In the early 1990s, beverage manufacturers were heavily preoccupied with the idea of clear drinks that communicated a sense of wellness. The Coors company even produced a clear alcoholic malt beverage, Zima, to capitalize on the craze, but porting it over to the soft drink market was nothing new. In the 1940s, Soviet leader Georgy Zhukov used his friendly relationship with the U.S. to make an appeal for Coca-Cola to produce a clear version of their drink so he could enjoy it surreptitiously and without being accused of indulging in a capitalist product; the soda maker removed the caramel from the recipe, which essentially de-pigmented it. Coca-Cola also produced Sprite, a fizzy, lemon-tinged drink that didn’t use coloring.

But it wasn’t until Pepsi unveiled Crystal Pepsi in 1992 that marketing departments began to pay close attention to transparency in their product. Crystal Pepsi was essentially a fruit-flavored variation of regular Pepsi, with all the typical amounts of sugar and calories but no caffeine. That light could pass through the beverage was a novelty, albeit one that Pepsi believed could help them carve out a 2 percent slice of the $48 billion soft drink market. And if Pepsi could do that, it would mean less money for Coca-Cola.

Like a boxer preparing a counter-attack, Coke couldn’t simply sit back and allow Pepsi to strike without retaliation. But few within the company were sold on the longevity of the clear soda craze. Worse, the company had stumbled badly with New Coke in 1985, a new formula intended to replace the classic version that drew public criticism and created a public relations disaster. Tempting fate with a Clear Coke was out of the question.

Zyman had the answer. Before coming to Coke, Zyman had been a director of sales and marketing for Pepsi; he defected to Coca-Cola just in time for the highly successful launch of Diet Coke in 1982. After a sabbatical, Zyman—a notoriously combative executive who earned the nickname the “Aya-Cola” for his management style—returned as chief marketing officer and devised an ingenious plan to stifle Crystal Pepsi without risking the reputation of Coca-Cola Classic. His sacrificial pawn would be Tab.

Sometimes stylized as “TaB," the drink had been introduced in 1963 as an alternative for calorie-conscious consumers. Sold in a pink can, it was targeted specifically at women concerned about their weight and marketed as a solution to increase sex appeal. Tab, ads claimed, could help consumers “be a shape he won’t forget … Tab can help you stay in his mind.”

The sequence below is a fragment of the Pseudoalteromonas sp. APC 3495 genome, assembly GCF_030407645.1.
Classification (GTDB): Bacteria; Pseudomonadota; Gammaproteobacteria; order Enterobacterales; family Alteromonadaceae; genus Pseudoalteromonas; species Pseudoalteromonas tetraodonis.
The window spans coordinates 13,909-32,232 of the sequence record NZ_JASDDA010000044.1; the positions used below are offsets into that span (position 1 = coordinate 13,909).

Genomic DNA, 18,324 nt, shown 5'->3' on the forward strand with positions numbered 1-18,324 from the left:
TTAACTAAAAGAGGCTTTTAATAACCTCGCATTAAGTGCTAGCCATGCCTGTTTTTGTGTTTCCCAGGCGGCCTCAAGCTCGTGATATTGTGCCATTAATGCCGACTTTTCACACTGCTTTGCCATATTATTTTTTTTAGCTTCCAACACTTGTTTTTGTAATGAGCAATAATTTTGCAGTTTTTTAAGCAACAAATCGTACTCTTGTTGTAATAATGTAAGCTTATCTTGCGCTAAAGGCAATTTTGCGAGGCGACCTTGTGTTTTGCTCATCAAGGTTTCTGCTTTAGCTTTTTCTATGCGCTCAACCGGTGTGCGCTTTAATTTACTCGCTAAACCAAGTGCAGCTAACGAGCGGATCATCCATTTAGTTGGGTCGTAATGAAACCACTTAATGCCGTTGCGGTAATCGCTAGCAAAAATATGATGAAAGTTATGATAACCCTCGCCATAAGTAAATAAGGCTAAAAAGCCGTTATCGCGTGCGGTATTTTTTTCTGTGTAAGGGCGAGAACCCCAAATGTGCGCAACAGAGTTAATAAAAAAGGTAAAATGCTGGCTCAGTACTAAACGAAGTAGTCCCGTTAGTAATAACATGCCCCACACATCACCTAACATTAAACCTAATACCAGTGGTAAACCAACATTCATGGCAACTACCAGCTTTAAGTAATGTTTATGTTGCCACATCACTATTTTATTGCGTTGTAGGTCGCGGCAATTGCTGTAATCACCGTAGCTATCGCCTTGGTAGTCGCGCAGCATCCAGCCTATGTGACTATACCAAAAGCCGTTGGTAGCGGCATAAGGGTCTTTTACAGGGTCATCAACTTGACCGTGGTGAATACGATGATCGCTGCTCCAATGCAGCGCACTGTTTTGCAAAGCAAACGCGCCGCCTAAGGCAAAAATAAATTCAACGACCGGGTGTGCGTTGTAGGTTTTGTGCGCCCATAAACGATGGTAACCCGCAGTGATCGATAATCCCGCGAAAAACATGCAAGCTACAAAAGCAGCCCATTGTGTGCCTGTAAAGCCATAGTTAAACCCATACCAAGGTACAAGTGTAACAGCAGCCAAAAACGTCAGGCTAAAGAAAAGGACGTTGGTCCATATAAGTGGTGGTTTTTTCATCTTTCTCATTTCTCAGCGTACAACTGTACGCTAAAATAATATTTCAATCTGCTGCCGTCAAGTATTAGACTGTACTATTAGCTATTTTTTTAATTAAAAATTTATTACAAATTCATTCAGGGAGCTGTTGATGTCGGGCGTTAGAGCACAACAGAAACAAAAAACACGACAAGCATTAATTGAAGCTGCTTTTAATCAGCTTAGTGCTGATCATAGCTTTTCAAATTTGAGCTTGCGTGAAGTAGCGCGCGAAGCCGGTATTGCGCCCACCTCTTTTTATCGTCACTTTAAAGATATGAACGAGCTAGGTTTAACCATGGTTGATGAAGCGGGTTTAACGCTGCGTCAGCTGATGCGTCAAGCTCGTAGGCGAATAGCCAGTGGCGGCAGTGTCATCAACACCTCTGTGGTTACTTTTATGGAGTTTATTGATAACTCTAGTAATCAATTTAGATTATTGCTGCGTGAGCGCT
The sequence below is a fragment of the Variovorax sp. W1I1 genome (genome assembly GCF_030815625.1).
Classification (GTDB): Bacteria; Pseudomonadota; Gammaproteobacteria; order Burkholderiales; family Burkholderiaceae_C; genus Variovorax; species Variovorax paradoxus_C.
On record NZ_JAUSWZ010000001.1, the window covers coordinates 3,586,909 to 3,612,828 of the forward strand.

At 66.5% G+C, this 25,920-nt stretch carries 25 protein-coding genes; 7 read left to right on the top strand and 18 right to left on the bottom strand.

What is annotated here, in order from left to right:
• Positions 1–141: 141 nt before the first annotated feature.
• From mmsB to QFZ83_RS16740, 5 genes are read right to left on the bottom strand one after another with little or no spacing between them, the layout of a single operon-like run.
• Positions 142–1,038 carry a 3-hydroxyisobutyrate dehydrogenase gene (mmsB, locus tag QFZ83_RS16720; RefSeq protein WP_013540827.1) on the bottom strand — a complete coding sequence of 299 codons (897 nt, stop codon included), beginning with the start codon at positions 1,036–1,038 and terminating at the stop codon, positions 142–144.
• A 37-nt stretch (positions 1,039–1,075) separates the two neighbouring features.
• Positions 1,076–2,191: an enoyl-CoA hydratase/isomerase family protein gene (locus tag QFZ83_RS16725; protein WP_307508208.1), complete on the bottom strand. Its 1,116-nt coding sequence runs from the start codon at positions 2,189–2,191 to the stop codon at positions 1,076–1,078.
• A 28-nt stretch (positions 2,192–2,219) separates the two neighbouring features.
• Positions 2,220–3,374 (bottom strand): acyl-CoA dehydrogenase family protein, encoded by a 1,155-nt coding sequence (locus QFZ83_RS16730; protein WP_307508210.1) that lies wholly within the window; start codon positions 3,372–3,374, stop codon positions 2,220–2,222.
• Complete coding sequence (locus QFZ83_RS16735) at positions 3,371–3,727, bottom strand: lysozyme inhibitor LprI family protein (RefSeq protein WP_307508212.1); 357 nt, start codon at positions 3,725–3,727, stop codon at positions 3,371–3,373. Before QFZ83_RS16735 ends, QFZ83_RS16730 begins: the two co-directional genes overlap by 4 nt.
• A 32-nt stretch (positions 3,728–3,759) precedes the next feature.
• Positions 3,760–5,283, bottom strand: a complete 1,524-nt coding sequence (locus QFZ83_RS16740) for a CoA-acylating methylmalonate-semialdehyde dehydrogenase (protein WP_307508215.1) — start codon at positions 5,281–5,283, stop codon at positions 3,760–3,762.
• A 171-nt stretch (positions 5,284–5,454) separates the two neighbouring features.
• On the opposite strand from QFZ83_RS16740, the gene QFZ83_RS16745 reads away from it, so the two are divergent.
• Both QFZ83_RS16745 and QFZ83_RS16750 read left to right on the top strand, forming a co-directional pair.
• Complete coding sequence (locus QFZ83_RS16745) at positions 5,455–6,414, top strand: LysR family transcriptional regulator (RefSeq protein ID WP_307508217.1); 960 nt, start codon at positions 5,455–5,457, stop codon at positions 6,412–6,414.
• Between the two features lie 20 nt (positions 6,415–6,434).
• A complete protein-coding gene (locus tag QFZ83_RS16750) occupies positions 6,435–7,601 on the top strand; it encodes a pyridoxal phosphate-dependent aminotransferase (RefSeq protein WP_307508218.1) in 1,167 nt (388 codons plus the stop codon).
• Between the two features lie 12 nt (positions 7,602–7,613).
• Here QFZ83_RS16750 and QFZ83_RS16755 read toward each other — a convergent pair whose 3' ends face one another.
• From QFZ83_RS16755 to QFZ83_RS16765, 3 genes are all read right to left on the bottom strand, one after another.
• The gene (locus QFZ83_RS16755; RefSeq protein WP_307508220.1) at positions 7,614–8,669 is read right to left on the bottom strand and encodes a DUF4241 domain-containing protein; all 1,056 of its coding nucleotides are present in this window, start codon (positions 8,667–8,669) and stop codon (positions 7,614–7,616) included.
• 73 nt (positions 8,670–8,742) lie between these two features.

With Diet Coke available to help keep marriages from crumbling, Tab was relegated to an afterthought, falling from 4 percent of Coke's overall market share to just 1 percent. Zyman believed it was expendable. If Tab Clear happened to catch on, fine. If it didn’t, the failure wouldn’t reflect poorly on the Coke brand.

But Zyman wasn’t content to simply try to compete with Crystal Pepsi. In his mind, Tab Clear was what consumer brands refer to as a “kamikaze effort,” a product expected to fail. Zyman believed that the presence of Tab Clear on shelves would confuse consumers into believing Crystal Pepsi was a diet drink. (It wasn’t, though there was a Diet Crystal Pepsi version available.) By blurring the lines and confusing consumers who wanted either a calorie-free drink or a full-bodied indulgence, Zyman expected Tab Clear to be a dud and bring Crystal Pepsi down right along with it.

“It was a suicidal mission from day one,” Zyman told author Stephen Denny for his 2011 business book, Killing Giants. “Pepsi spent an enormous amount of money on the [Crystal Pepsi] brand and, regardless, we killed it.”

 
 

With Pepsi set for a massive ad spend on the January 1993 Super Bowl, Coke rolled out Tab Clear in 10 cities, with national expansion coming mid-year. Their ad spending was minimal. Coca-Cola made just enough noise to reposition Crystal Pepsi from a hot, trendy new drink to a product with an identity crisis.

“They were going to basically say it was a mainstream drink,” Zyman said. "'This is like a cola, but it doesn’t have any color. It has all this great taste.' And we said, 'No, Crystal Pepsi is actually a diet drink.' Even though it wasn’t. Because Tab had the attributes of diet, which was its demise. That was its problem. It was perceived to be a medicinal drink. Within three to five months, Tab Clear was dead. And so was Crystal Pepsi.”

The dissolution of soda products on shelves is not inherently dramatic, and there was no visceral evidence on display that Tab Clear was flailing. But by the end of 1993, Zyman’s prediction had come true. Crystal Pepsi had grabbed just 0.5 percent of the market, a quarter of Pepsi's prediction. Both Tab Clear and Crystal Pepsi were phased out and Coke was happy to write the dual obituary. “Now both Tab Clear and Crystal Pepsi are about to die,” Coca-Cola chairman Roberto Goizueta told Ad Week in November 1993.

But it was Pepsi that had spent millions in development and $40 million in marketing; it took the company 18 months to formulate their failure. Coke spent just two months on Tab Clear. It was a barnacle that dragged its far more ambitious rival down with it.

Zyman continued to work for Coca-Cola through 1998. Clear products never caught on as some companies anticipated, though they do experience periodic revivals. Zima returned to shelves in 2017, and Crystal Pepsi has had promotional comebacks.

In one final twist, and despite Ivester's earlier declaration that Clear Coke would never see the light of day, the company’s Japanese arm released a zero-calorie Coca-Cola Clear in the country on June 11. This time, they might even want it to succeed.